The pleasure of your company is requested at this year's SCCBA award dinner and presentation to be held at the Atrium Hotel, a resort just minutes away from tony Newport Beach and frolicsome Disneyland. Amidst tropical-landscaped gardens, more than 350 guests will gather to celebrate independent children's bookselling. The festive occasion starts at 4 p.m. with a "mini" trade show where publishers' reps are invited to show appealing displays of their recommended books of the season. Dinner follows at 6:30 p.m. Well-known and much-esteemed authors Joan Bauer (Stand Tall) and Neil Gaiman (Coraline) and illustrators Brian Selznick (When Marian Sang: The True Recital of Marian Anderson) and David Small (So, You Want to Be an Inventor) will be in the limelight as the evening's speakers. Afterwards the regional Golden Dolphin Award will be bestowed on a well-deserving author or illustrator. The name of this year's winner is still a secret. Past recipients include Bill Peet in 1999, Theodore Taylor in 2000 and Eve Bunting in 2001. Believe it or not, there's more on the menu—receivers of the SCCBA's annual literacy grants will also be announced. Now in its fifth year, this grant program is popular among area teachers, librarians, day-care providers and social workers, who are encouraged to submit their ideas for promoting literacy in the community through member bookstores. Publishers and interested groups are welcome to become grant sponsors. At evening's end, each guest will receive a "dessert" bag filled to the brim with what else—books! Want to join the party? RSVP now. Reservations must be received by September 5.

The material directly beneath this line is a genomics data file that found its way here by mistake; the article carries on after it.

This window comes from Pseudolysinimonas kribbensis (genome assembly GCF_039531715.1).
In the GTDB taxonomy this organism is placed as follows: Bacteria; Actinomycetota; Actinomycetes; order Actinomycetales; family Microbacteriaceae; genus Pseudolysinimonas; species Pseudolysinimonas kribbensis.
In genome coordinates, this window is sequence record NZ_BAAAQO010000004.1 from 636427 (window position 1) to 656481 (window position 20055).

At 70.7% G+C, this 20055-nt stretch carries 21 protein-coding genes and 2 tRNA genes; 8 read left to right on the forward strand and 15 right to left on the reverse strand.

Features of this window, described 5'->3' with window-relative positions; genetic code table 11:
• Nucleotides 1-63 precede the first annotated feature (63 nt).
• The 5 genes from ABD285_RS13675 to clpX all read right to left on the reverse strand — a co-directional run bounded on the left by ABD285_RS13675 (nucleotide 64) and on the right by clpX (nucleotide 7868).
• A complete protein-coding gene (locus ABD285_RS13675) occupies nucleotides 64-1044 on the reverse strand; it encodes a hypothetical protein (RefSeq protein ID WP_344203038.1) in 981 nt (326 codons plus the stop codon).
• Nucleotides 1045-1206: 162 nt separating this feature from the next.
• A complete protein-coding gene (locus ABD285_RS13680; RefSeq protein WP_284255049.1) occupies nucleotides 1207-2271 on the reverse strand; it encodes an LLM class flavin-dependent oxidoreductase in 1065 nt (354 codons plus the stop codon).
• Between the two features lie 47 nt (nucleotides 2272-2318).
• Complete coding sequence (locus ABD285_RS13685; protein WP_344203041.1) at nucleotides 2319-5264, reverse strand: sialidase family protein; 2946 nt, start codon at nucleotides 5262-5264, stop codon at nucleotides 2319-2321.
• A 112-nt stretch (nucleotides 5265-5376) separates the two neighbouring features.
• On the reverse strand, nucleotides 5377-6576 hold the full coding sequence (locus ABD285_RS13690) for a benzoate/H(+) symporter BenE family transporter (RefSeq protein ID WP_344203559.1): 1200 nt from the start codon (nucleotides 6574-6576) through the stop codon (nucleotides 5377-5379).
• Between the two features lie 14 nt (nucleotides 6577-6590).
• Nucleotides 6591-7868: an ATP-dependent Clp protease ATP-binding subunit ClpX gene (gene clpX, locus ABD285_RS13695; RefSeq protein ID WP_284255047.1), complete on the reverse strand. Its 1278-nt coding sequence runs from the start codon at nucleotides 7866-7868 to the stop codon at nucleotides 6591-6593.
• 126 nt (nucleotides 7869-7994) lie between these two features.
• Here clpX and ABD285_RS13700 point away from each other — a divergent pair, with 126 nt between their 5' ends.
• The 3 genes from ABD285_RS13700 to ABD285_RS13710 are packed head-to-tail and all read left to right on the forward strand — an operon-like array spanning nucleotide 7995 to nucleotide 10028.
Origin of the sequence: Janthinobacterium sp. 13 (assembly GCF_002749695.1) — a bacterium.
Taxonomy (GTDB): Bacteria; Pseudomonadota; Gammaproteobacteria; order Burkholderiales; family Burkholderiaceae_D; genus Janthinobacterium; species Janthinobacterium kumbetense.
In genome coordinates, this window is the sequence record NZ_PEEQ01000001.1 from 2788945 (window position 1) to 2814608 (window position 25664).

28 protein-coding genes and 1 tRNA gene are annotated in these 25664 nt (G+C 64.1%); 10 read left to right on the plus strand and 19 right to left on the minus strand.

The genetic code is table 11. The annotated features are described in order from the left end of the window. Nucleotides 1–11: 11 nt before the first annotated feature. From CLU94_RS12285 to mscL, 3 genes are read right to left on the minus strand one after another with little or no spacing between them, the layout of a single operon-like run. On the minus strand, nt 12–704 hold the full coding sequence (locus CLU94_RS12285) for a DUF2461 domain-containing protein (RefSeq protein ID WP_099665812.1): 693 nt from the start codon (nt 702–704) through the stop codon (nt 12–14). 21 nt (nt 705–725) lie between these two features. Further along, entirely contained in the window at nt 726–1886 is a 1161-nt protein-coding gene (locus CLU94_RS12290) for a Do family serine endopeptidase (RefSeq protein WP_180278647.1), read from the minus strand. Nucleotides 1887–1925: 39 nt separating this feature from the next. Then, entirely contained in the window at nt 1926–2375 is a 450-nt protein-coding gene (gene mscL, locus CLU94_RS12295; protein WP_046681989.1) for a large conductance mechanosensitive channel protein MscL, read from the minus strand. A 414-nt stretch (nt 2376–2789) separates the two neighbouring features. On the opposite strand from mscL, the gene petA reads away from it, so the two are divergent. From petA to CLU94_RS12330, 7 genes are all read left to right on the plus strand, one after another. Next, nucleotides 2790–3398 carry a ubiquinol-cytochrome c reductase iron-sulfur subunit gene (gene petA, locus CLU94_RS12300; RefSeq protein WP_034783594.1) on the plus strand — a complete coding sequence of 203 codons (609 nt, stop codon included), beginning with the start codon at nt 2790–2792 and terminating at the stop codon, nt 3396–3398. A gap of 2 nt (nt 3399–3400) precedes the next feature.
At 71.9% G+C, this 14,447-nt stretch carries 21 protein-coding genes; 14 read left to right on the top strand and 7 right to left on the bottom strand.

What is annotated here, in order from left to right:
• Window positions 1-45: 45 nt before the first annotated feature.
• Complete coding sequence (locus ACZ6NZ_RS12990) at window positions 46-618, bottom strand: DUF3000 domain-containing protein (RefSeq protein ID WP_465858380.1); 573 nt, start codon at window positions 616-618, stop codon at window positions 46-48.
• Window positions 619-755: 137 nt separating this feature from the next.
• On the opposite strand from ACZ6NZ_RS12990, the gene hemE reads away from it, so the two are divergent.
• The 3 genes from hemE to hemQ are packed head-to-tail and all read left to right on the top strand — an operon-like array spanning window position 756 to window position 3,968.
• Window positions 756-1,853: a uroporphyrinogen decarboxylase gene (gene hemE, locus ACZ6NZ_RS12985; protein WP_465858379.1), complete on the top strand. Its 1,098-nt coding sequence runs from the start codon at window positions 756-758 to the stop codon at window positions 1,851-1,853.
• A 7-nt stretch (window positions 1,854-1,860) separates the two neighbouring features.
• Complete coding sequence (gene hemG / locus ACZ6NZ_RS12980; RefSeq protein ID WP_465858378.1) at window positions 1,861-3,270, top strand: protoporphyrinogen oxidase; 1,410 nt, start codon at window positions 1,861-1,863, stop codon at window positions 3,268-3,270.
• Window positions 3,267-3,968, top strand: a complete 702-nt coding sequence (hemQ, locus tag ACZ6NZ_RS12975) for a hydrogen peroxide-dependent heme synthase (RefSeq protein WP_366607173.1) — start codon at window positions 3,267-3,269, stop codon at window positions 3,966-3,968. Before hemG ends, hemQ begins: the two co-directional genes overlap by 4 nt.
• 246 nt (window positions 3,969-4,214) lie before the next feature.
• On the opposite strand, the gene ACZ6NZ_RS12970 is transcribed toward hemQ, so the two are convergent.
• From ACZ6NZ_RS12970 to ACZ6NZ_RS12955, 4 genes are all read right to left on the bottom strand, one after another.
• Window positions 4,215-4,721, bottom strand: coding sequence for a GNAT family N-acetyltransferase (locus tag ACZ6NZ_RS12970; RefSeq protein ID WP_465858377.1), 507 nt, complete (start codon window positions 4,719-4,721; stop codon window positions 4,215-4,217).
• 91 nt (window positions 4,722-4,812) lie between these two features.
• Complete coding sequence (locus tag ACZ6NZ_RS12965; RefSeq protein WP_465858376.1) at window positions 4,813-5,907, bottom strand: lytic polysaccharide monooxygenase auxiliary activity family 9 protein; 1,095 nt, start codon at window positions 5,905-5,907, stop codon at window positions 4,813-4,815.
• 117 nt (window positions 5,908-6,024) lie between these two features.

Contact:Betty Takeuchi or Candace Moreno, San Marino Toy and Book Shoppe, 2424 Huntington Dr., San Marino, Calif. 91108; (626) 309-0222;;